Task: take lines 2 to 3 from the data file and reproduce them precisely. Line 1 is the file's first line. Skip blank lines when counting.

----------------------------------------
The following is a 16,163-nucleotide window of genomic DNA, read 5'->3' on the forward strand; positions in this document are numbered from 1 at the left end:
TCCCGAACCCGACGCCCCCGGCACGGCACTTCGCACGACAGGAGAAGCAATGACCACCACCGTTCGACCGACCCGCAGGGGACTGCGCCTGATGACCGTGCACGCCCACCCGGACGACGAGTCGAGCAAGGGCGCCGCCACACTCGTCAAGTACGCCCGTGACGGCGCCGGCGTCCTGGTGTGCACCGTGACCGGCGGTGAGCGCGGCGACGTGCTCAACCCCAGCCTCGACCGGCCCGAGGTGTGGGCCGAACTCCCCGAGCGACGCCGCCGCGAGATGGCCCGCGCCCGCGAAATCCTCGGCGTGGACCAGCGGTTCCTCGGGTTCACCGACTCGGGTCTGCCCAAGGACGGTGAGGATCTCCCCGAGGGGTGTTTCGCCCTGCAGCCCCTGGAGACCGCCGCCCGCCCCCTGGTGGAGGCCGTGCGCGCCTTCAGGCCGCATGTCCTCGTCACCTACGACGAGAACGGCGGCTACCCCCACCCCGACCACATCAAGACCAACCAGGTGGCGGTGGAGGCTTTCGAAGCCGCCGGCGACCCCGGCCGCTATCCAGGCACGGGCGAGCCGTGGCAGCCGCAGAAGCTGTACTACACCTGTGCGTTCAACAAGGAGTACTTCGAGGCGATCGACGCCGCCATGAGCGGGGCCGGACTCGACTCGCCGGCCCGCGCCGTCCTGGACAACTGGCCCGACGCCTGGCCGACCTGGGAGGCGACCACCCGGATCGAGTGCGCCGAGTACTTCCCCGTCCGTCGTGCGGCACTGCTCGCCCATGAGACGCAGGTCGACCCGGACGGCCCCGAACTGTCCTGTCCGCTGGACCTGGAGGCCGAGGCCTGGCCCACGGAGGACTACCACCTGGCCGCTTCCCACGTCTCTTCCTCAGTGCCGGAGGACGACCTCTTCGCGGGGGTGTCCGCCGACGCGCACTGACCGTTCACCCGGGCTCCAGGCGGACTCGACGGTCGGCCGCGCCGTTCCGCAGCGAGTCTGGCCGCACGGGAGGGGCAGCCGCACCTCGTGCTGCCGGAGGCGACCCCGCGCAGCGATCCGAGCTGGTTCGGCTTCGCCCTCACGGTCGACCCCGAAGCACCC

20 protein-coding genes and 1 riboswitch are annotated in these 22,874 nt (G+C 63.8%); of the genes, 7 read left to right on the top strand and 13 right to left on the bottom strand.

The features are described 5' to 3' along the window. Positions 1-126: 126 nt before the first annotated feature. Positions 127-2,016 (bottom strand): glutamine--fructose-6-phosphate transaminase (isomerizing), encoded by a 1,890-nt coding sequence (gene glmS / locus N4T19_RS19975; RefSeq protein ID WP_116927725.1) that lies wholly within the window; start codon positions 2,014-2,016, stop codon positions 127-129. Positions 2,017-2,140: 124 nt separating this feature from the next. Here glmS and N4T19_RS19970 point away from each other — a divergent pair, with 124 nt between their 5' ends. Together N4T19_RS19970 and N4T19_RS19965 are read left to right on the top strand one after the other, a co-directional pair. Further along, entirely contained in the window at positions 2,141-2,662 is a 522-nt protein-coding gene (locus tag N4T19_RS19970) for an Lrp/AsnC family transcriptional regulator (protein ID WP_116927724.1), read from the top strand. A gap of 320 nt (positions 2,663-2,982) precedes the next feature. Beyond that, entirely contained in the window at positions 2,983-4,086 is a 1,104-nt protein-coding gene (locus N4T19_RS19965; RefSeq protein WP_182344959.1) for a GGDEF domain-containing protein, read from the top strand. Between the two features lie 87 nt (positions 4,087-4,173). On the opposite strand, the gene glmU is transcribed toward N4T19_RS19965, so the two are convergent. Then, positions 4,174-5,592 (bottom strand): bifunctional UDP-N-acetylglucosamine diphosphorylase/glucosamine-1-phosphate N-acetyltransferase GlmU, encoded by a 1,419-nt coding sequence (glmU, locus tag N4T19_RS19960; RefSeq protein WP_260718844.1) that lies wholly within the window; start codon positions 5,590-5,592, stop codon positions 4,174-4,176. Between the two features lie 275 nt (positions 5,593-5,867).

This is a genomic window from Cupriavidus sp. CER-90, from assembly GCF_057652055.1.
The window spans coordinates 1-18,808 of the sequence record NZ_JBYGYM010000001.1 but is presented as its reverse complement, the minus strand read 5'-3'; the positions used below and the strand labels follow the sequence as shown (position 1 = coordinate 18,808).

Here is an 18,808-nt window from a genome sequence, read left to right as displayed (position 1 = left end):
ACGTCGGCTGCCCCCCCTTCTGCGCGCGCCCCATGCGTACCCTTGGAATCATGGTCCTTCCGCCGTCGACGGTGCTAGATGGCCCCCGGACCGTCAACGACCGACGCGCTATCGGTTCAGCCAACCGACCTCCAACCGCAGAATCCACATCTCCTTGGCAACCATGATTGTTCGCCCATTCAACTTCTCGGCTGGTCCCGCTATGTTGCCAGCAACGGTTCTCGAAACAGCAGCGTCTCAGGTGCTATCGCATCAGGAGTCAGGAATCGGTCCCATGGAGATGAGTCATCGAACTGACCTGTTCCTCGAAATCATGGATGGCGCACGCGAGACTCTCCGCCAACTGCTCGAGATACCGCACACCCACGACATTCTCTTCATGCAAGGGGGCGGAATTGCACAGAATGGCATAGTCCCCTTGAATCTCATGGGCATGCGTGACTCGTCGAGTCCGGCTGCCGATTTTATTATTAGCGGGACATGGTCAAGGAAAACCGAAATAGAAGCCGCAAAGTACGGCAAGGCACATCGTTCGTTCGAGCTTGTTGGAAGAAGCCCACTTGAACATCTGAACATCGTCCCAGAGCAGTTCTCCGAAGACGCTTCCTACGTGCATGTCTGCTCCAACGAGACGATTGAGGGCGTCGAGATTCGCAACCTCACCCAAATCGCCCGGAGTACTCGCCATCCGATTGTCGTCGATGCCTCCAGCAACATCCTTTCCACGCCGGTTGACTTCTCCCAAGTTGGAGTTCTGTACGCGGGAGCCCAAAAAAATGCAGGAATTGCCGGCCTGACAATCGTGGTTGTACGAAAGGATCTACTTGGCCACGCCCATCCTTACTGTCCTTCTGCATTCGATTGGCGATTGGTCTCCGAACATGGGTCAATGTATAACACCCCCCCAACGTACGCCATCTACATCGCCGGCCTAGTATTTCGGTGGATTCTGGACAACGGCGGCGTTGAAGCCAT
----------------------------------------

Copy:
TCCCGAACCCGACGCCCCCGGCACGGCACTTCGCACGACAGGAGAAGCAATGACCACCACCGTTCGACCGACCCGCAGGGGACTGCGCCTGATGACCGTGCACGCCCACCCGGACGACGAGTCGAGCAAGGGCGCCGCCACACTCGTCAAGTACGCCCGTGACGGCGCCGGCGTCCTGGTGTGCACCGTGACCGGCGGTGAGCGCGGCGACGTGCTCAACCCCAGCCTCGACCGGCCCGAGGTGTGGGCCGAACTCCCCGAGCGACGCCGCCGCGAGATGGCCCGCGCCCGCGAAATCCTCGGCGTGGACCAGCGGTTCCTCGGGTTCACCGACTCGGGTCTGCCCAAGGACGGTGAGGATCTCCCCGAGGGGTGTTTCGCCCTGCAGCCCCTGGAGACCGCCGCCCGCCCCCTGGTGGAGGCCGTGCGCGCCTTCAGGCCGCATGTCCTCGTCACCTACGACGAGAACGGCGGCTACCCCCACCCCGACCACATCAAGACCAACCAGGTGGCGGTGGAGGCTTTCGAAGCCGCCGGCGACCCCGGCCGCTATCCAGGCACGGGCGAGCCGTGGCAGCCGCAGAAGCTGTACTACACCTGTGCGTTCAACAAGGAGTACTTCGAGGCGATCGACGCCGCCATGAGCGGGGCCGGACTCGACTCGCCGGCCCGCGCCGTCCTGGACAACTGGCCCGACGCCTGGCCGACCTGGGAGGCGACCACCCGGATCGAGTGCGCCGAGTACTTCCCCGTCCGTCGTGCGGCACTGCTCGCCCATGAGACGCAGGTCGACCCGGACGGCCCCGAACTGTCCTGTCCGCTGGACCTGGAGGCCGAGGCCTGGCCCACGGAGGACTACCACCTGGCCGCTTCCCACGTCTCTTCCTCAGTGCCGGAGGACGACCTCTTCGCGGGGGTGTCCGCCGACGCGCACTGACCGTTCACCCGGGCTCCAGGCGGACTCGACGGTCGGCCGCGCCGTTCCGCAGCGAGTCTGGCCGCACGGGAGGGGCAGCCGCACCTCGTGCTGCCGGAGGCGACCCCGCGCAGCGATCCGAGCTGGTTCGGCTTCGCCCTCACGGTCGACCCCGAAGCACCC

20 protein-coding genes and 1 riboswitch are annotated in these 22,874 nt (G+C 63.8%); of the genes, 7 read left to right on the top strand and 13 right to left on the bottom strand.